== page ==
Also learned, in trying to figure out what that means--stars rotate about their axes! And thus the sun, Sol, rotates about its axis (I was tempted to add an incorrect apostrophe in "its" there, just to annoy other nitpickers like me.) Morever, it's rotation is differential, which means it rotates at different speeds at the equator and the poles--a rotation every 27 days at the equator, and a rotation every 31 days at the poles. Given the circumference of the sun at the equator, this means that anyone standing on the equator is not only moving enormously faster than someone standing near the pole--they are moving *even more* enormously faster. Kewl. What is the speed of someone standing on the equator of the sun relative to the sun's axis?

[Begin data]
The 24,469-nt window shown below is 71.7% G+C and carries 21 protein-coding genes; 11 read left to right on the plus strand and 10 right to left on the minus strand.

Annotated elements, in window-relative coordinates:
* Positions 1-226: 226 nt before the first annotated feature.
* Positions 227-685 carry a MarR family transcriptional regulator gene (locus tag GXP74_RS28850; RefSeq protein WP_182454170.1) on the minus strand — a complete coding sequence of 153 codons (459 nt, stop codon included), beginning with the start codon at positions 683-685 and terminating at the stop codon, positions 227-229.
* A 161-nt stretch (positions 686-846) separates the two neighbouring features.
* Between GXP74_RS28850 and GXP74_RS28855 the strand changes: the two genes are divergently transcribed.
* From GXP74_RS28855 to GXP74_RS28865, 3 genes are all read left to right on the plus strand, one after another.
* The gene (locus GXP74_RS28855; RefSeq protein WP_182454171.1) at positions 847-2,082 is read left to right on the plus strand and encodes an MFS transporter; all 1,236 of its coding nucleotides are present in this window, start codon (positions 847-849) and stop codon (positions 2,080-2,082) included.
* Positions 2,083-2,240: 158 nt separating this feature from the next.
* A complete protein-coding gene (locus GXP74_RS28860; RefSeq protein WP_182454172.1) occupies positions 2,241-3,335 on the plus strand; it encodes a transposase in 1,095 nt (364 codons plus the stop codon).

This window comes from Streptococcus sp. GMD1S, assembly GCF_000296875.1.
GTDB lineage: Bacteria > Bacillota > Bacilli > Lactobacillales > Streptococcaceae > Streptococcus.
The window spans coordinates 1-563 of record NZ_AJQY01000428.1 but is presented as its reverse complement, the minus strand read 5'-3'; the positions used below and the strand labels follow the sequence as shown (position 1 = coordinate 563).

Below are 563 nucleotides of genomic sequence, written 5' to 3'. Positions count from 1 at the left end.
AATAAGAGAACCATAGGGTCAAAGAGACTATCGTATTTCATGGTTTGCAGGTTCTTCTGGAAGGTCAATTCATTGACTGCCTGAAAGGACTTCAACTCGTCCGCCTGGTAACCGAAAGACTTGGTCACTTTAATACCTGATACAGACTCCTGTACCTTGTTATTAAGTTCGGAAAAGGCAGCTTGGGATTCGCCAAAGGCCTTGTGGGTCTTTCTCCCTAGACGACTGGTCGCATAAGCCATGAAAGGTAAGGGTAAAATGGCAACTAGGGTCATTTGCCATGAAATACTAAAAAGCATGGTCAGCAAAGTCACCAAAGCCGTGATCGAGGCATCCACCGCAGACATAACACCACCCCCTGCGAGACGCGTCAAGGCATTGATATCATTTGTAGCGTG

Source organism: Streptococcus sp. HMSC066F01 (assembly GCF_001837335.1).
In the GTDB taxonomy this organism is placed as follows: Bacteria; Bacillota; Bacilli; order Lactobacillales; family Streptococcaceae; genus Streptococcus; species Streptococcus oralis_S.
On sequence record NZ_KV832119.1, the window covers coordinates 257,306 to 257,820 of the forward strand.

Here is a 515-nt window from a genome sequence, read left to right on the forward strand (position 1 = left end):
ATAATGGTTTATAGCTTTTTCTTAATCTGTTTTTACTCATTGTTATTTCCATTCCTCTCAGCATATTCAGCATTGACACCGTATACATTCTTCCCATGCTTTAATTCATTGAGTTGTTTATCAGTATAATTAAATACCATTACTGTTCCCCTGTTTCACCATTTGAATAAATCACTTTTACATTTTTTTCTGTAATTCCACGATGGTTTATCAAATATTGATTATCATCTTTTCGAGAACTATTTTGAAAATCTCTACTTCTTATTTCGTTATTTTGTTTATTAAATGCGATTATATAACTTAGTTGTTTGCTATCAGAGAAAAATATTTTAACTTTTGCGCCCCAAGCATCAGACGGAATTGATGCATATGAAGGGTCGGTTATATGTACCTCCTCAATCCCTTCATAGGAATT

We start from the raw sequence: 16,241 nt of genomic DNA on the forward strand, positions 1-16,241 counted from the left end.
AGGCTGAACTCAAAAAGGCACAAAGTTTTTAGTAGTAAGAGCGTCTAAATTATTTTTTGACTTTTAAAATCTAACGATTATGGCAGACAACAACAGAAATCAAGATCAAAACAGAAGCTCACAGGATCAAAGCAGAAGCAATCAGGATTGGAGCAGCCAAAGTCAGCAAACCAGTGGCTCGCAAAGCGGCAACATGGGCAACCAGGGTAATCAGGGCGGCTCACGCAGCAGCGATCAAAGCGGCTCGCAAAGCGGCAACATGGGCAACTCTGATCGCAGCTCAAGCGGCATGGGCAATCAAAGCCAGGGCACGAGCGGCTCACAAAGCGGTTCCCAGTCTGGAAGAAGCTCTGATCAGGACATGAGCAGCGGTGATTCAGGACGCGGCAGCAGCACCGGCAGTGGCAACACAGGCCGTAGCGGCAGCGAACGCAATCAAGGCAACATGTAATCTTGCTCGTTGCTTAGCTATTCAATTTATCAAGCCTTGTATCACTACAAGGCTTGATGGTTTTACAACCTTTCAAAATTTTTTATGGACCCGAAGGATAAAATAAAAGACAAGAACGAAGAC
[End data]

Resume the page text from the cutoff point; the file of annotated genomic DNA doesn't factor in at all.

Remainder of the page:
If a dude stands at the pole, and another dude stands at the equator, so that they are on the same longitude, then given the differential rotation, what is the period between which they first are on the same longitude and they again are on the same longitude? Hmmmmmm.
Feel tiny yet?
If not, maybe this diagram will help.
How does the goldilocks zone of VY Canis Majoris compare to the Goldilocks zone of Sol, in AU?
I bet it's *way* further out.
(Hey, check it out, I'm number 3 on this google search)